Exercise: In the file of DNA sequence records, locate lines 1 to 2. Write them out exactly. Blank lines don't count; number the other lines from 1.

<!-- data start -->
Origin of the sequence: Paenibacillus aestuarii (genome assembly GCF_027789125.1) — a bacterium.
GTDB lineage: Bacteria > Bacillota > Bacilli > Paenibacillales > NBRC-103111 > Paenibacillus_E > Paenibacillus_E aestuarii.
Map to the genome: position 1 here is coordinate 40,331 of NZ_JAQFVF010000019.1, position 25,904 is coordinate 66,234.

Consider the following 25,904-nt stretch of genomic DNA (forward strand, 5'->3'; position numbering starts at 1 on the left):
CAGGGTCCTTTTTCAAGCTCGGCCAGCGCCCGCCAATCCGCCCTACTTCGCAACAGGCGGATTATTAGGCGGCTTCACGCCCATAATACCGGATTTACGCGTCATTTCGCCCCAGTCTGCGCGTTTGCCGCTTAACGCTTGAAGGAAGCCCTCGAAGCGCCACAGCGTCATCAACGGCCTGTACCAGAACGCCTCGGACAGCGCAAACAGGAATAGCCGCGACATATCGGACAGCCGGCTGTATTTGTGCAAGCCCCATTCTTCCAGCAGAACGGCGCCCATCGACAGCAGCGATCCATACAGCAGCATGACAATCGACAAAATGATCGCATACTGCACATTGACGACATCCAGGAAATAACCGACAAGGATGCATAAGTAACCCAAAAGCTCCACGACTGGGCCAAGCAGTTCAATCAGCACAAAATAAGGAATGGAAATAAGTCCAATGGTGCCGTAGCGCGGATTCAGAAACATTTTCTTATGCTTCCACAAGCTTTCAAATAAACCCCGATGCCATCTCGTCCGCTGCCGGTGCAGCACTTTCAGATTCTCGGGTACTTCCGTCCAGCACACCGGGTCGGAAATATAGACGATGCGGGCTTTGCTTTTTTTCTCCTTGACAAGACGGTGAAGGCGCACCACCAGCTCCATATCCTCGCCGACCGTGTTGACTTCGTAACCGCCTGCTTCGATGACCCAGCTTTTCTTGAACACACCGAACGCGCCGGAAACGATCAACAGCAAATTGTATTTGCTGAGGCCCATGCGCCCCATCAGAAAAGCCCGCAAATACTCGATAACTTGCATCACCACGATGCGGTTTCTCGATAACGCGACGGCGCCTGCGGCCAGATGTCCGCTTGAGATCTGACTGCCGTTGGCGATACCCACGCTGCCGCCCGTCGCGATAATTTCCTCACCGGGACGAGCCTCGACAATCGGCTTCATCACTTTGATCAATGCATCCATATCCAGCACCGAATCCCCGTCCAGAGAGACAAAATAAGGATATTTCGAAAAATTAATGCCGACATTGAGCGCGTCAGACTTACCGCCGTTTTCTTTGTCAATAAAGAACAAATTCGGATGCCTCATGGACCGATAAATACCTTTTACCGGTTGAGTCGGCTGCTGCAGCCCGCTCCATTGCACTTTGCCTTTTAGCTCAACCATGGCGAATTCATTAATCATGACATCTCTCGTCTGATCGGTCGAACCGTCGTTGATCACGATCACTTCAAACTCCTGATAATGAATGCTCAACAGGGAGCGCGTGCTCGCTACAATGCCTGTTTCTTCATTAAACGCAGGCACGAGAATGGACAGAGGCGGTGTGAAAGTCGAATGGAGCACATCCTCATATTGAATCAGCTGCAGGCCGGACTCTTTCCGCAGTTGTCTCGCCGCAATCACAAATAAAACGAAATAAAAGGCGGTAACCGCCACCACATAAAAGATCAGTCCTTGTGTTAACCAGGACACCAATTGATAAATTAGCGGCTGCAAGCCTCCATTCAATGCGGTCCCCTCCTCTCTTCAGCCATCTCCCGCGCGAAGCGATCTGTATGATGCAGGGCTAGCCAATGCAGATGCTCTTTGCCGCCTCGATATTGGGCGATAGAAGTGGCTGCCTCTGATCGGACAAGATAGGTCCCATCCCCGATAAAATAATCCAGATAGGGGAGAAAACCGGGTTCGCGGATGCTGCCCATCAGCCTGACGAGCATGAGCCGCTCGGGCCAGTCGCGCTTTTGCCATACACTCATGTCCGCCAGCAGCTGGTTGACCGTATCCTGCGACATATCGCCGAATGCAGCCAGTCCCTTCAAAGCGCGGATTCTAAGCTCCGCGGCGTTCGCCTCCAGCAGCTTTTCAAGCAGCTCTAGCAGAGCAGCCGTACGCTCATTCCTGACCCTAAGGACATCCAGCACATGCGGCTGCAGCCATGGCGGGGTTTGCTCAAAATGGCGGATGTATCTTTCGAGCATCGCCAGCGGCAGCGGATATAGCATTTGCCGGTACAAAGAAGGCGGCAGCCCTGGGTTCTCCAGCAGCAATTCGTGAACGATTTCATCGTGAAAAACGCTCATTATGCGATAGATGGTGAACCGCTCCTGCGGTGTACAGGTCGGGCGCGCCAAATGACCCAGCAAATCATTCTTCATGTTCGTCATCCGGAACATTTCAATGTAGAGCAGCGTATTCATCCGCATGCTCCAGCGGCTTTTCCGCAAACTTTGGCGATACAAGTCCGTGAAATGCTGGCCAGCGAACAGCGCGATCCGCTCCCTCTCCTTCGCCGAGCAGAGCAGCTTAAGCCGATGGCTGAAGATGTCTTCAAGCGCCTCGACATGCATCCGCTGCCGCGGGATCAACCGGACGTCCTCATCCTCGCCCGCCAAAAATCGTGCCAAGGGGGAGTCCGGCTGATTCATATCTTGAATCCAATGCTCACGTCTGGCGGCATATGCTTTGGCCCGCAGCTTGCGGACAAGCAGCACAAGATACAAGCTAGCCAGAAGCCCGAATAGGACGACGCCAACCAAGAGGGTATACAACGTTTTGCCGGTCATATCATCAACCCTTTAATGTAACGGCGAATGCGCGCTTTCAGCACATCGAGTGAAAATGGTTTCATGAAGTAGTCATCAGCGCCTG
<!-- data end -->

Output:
Origin of the sequence: Paenibacillus aestuarii (genome assembly GCF_027789125.1) — a bacterium.
GTDB lineage: Bacteria > Bacillota > Bacilli > Paenibacillales > NBRC-103111 > Paenibacillus_E > Paenibacillus_E aestuarii.